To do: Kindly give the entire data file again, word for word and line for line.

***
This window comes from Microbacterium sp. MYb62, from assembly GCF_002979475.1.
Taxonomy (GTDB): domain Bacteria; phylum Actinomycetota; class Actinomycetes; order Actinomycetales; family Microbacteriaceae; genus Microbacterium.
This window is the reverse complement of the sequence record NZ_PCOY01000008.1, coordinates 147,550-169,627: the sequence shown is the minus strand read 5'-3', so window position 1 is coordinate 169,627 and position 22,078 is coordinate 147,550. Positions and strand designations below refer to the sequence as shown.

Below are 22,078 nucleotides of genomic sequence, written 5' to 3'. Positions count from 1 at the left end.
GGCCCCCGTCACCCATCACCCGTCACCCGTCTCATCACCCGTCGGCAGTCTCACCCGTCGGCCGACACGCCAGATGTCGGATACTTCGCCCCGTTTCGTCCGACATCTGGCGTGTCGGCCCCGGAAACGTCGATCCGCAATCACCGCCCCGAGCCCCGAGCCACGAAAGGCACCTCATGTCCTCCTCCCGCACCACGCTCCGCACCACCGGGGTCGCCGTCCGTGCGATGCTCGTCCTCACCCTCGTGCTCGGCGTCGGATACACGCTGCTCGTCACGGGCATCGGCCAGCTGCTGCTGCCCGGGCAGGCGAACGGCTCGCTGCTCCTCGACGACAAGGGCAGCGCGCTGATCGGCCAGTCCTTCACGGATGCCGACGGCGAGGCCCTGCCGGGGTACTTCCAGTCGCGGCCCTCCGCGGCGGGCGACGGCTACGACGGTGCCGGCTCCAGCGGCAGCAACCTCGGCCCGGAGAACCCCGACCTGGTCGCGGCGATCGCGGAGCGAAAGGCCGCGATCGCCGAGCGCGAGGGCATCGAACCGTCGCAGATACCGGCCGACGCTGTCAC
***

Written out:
This window comes from Microbacterium sp. MYb62, from assembly GCF_002979475.1.
Taxonomy (GTDB): domain Bacteria; phylum Actinomycetota; class Actinomycetes; order Actinomycetales; family Microbacteriaceae; genus Microbacterium.
This window is the reverse complement of the sequence record NZ_PCOY01000008.1, coordinates 147,550-169,627: the sequence shown is the minus strand read 5'-3', so window position 1 is coordinate 169,627 and position 22,078 is coordinate 147,550. Positions and strand designations below refer to the sequence as shown.

Below are 22,078 nucleotides of genomic sequence, written 5' to 3'. Positions count from 1 at the left end.
GGCCCCCGTCACCCATCACCCGTCACCCGTCTCATCACCCGTCGGCAGTCTCACCCGTCGGCCGACACGCCAGATGTCGGATACTTCGCCCCGTTTCGTCCGACATCTGGCGTGTCGGCCCCGGAAACGTCGATCCGCAATCACCGCCCCGAGCCCCGAGCCACGAAAGGCACCTCATGTCCTCCTCCCGCACCACGCTCCGCACCACCGGGGTCGCCGTCCGTGCGATGCTCGTCCTCACCCTCGTGCTCGGCGTCGGATACACGCTGCTCGTCACGGGCATCGGCCAGCTGCTGCTGCCCGGGCAGGCGAACGGCTCGCTGCTCCTCGACGACAAGGGCAGCGCGCTGATCGGCCAGTCCTTCACGGATGCCGACGGCGAGGCCCTGCCGGGGTACTTCCAGTCGCGGCCCTCCGCGGCGGGCGACGGCTACGACGGTGCCGGCTCCAGCGGCAGCAACCTCGGCCCGGAGAACCCCGACCTGGTCGCGGCGATCGCGGAGCGAAAGGCCGCGATCGCCGAGCGCGAGGGCATCGAACCGTCGCAGATACCGGCCGACGCTGTCAC